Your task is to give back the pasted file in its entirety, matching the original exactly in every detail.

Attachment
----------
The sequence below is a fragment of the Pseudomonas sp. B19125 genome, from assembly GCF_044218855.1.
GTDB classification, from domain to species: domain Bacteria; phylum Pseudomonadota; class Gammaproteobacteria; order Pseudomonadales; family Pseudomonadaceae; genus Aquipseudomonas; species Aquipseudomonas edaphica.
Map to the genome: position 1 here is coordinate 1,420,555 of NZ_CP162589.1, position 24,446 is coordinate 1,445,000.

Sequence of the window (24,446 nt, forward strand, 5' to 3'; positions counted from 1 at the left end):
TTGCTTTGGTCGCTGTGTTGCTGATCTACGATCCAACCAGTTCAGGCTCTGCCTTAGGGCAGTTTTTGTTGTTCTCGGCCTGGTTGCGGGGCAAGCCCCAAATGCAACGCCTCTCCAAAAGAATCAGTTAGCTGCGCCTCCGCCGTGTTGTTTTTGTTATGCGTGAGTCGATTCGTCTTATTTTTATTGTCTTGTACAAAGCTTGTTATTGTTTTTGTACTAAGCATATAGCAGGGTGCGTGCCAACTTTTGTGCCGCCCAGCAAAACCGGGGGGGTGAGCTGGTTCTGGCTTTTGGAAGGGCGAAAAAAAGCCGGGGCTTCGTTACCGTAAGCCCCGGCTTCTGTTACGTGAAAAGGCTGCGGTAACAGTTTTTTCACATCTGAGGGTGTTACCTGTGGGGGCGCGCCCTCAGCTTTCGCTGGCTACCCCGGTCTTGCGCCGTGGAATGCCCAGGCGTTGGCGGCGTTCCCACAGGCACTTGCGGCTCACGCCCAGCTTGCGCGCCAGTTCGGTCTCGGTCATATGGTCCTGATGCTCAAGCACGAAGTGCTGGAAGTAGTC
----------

The sequence below is a fragment of the Pseudomonas sp. B19125 genome, from assembly GCF_044218855.1.
GTDB classification, from domain to species: domain Bacteria; phylum Pseudomonadota; class Gammaproteobacteria; order Pseudomonadales; family Pseudomonadaceae; genus Aquipseudomonas; species Aquipseudomonas edaphica.
Map to the genome: position 1 here is coordinate 1,420,555 of NZ_CP162589.1, position 24,446 is coordinate 1,445,000.

Sequence of the window (24,446 nt, forward strand, 5' to 3'; positions counted from 1 at the left end):
TTGCTTTGGTCGCTGTGTTGCTGATCTACGATCCAACCAGTTCAGGCTCTGCCTTAGGGCAGTTTTTGTTGTTCTCGGCCTGGTTGCGGGGCAAGCCCCAAATGCAACGCCTCTCCAAAAGAATCAGTTAGCTGCGCCTCCGCCGTGTTGTTTTTGTTATGCGTGAGTCGATTCGTCTTATTTTTATTGTCTTGTACAAAGCTTGTTATTGTTTTTGTACTAAGCATATAGCAGGGTGCGTGCCAACTTTTGTGCCGCCCAGCAAAACCGGGGGGGTGAGCTGGTTCTGGCTTTTGGAAGGGCGAAAAAAAGCCGGGGCTTCGTTACCGTAAGCCCCGGCTTCTGTTACGTGAAAAGGCTGCGGTAACAGTTTTTTCACATCTGAGGGTGTTACCTGTGGGGGCGCGCCCTCAGCTTTCGCTGGCTACCCCGGTCTTGCGCCGTGGAATGCCCAGGCGTTGGCGGCGTTCCCACAGGCACTTGCGGCTCACGCCCAGCTTGCGCGCCAGTTCGGTCTCGGTCATATGGTCCTGATGCTCAAGCACGAAGTGCTGGAAGTAGTC